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Influence of storage on mould susceptibility of wood at relative humidity values lower than 100%
1989 - IRG/WP 1413
It is well known that wood material changes with time because of different environmental influences. The effects of such changes on the subsequent mould susceptibility are less known. In this paper we report on increased mould susceptibility of pine wood after storage. Mould growth was detected by indirect methods.
J Bjurman


Effect of humidity fluctuations on mould growth on pine wood
1989 - IRG/WP 1412
Most studies on mould development on wood material have been made at constant moisture conditions during the experimental period. As a consequence of such studies, a maximum permittable humidity level to avoid mould problems in wood constructions has been recommended. In the practical situation, the constructions are seldom subject to constant humidity or temperature. In the present paper, we report on studies on mould growth on wood during controlled fluctuations of the humidity conditions. The results indicate less adaptability to moisture fluctuations at higher temperatures.
J Bjurman


New experiences with Dry Rot in Danish buildings, heat treatment and viability tests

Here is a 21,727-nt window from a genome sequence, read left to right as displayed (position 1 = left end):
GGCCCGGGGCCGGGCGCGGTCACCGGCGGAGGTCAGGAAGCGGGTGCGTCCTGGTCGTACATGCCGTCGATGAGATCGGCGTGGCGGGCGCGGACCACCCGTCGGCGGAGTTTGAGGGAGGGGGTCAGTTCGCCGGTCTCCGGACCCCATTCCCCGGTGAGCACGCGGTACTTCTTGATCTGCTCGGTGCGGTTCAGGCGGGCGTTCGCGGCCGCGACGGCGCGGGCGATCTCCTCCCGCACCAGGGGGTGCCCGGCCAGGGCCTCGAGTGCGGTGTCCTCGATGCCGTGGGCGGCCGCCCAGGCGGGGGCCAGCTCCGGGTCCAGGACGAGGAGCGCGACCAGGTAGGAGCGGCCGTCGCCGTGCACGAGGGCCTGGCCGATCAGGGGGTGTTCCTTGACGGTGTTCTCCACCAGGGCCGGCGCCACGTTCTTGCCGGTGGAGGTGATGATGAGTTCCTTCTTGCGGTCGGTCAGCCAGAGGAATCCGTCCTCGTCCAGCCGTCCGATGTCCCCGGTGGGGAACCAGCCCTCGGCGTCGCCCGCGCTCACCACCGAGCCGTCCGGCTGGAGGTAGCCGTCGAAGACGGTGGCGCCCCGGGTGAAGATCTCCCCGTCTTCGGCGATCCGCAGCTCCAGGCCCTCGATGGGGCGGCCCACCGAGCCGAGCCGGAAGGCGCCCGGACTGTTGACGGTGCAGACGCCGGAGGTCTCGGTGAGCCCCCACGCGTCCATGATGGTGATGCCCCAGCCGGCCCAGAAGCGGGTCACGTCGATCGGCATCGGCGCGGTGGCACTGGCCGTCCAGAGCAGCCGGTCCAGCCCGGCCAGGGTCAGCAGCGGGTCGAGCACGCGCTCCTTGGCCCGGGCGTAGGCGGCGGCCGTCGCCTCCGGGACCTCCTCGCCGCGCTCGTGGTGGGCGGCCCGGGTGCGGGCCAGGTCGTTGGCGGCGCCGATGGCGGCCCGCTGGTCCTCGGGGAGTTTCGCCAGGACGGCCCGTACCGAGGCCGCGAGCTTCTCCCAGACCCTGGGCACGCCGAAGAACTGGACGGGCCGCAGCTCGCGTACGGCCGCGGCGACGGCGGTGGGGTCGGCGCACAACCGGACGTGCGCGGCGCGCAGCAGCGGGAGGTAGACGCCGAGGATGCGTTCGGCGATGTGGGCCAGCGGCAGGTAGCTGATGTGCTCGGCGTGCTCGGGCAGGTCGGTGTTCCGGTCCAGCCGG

1989 - IRG/WP 1423
An increasing number of concealed dry rot attacks, especially in older multi-storey houses under renovation, have been detected during the last few years. A necessary consequence is a demand for cheaper methods of repair, compared to the standard method used in Denmark for many years otherwise severely attacked houses will by pulled down. A heat-treatment has been developed and tested in practice. Time will finally prove the efficiency of this method. For quick and easy control of the viability of a fungal attack in wood, a stain method has been developed for light microscopy.
A P Koch, C Kjerulf-Jensen, B Madsen


Mould growth and permeability in relation to wet-storage
1989 - IRG/WP 1414
The positive influences of wet-storage of roundwood to avoid attack by blue stain fungi and insects and to avoid cracking of wood during storage are well documented. Comparatively little information is, however, available on the effects on microbial susceptibility of the material after the storage period. The permeability of the wet-stored and the non-wet-stored material was determined. Wood blocks cut from the wet-stored and the non-wet-stored material were tested for mould susceptibility at an RH of 95%. The mould growth was measured indirectly.
J Bjurman, E L Holappa